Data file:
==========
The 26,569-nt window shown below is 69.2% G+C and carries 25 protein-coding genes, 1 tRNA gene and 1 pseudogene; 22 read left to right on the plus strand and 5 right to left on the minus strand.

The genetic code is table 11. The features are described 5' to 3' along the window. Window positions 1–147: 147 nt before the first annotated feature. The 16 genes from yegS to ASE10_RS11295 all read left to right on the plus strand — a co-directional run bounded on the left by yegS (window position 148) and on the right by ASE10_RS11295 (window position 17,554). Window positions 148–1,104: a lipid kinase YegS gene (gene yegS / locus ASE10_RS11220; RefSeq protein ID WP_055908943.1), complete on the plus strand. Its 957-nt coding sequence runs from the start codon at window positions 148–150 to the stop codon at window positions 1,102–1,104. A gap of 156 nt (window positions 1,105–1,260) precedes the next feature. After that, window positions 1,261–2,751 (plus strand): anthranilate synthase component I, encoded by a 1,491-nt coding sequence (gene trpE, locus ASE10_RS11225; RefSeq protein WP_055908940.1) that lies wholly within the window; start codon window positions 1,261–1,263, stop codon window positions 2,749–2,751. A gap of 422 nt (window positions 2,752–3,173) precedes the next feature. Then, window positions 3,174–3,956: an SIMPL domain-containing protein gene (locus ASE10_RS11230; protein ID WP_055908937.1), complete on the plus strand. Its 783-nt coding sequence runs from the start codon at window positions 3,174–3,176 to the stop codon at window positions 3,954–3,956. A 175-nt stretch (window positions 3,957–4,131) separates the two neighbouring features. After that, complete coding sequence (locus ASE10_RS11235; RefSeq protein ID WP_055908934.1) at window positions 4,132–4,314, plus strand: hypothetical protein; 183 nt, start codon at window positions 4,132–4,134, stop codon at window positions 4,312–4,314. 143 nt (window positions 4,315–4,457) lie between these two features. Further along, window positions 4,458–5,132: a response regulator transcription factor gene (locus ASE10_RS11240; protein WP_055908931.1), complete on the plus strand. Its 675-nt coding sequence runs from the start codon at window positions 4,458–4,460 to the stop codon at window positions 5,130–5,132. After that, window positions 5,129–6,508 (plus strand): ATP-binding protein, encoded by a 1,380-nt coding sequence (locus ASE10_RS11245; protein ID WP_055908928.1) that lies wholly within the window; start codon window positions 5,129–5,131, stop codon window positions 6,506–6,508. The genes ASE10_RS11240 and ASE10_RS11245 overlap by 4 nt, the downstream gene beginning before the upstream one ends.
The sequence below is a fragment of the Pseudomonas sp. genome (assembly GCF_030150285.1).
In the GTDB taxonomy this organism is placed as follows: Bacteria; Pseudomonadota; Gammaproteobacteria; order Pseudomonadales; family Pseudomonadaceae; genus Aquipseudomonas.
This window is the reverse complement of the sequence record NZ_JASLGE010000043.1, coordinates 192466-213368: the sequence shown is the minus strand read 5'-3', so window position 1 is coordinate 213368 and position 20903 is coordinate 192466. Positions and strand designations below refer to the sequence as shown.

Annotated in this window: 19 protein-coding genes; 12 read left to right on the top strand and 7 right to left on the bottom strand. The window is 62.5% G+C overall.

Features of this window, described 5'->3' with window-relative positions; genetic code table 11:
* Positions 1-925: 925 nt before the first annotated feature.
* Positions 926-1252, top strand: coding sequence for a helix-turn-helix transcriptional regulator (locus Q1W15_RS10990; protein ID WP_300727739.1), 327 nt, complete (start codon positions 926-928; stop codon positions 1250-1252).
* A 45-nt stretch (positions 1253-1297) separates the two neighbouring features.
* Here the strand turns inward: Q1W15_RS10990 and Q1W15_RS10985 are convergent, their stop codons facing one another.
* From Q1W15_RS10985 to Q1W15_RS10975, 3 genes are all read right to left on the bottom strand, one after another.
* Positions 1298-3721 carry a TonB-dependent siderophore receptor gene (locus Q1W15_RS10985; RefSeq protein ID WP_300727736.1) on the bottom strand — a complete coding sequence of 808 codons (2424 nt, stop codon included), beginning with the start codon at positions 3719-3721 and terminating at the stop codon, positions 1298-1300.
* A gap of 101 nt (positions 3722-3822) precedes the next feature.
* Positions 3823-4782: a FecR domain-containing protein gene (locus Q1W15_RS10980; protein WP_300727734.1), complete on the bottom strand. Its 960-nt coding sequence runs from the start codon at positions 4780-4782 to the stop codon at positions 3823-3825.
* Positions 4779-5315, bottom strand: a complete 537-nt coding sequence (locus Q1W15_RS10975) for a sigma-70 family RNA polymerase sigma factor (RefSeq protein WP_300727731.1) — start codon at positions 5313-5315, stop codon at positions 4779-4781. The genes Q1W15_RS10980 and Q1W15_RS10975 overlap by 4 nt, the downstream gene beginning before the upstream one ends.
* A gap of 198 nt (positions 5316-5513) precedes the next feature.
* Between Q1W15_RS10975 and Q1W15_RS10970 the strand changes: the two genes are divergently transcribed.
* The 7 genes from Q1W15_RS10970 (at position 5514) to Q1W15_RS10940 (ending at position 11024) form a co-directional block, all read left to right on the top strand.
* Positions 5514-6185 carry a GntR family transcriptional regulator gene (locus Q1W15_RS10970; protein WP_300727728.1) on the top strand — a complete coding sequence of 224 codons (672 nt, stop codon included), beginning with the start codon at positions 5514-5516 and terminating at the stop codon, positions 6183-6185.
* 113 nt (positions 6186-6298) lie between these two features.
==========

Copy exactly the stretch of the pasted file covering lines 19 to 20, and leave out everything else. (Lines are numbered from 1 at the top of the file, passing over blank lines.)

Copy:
* The 7 genes from Q1W15_RS10970 (at position 5514) to Q1W15_RS10940 (ending at position 11024) form a co-directional block, all read left to right on the top strand.
* Positions 5514-6185 carry a GntR family transcriptional regulator gene (locus Q1W15_RS10970; protein WP_300727728.1) on the top strand — a complete coding sequence of 224 codons (672 nt, stop codon included), beginning with the start codon at positions 5514-5516 and terminating at the stop codon, positions 6183-6185.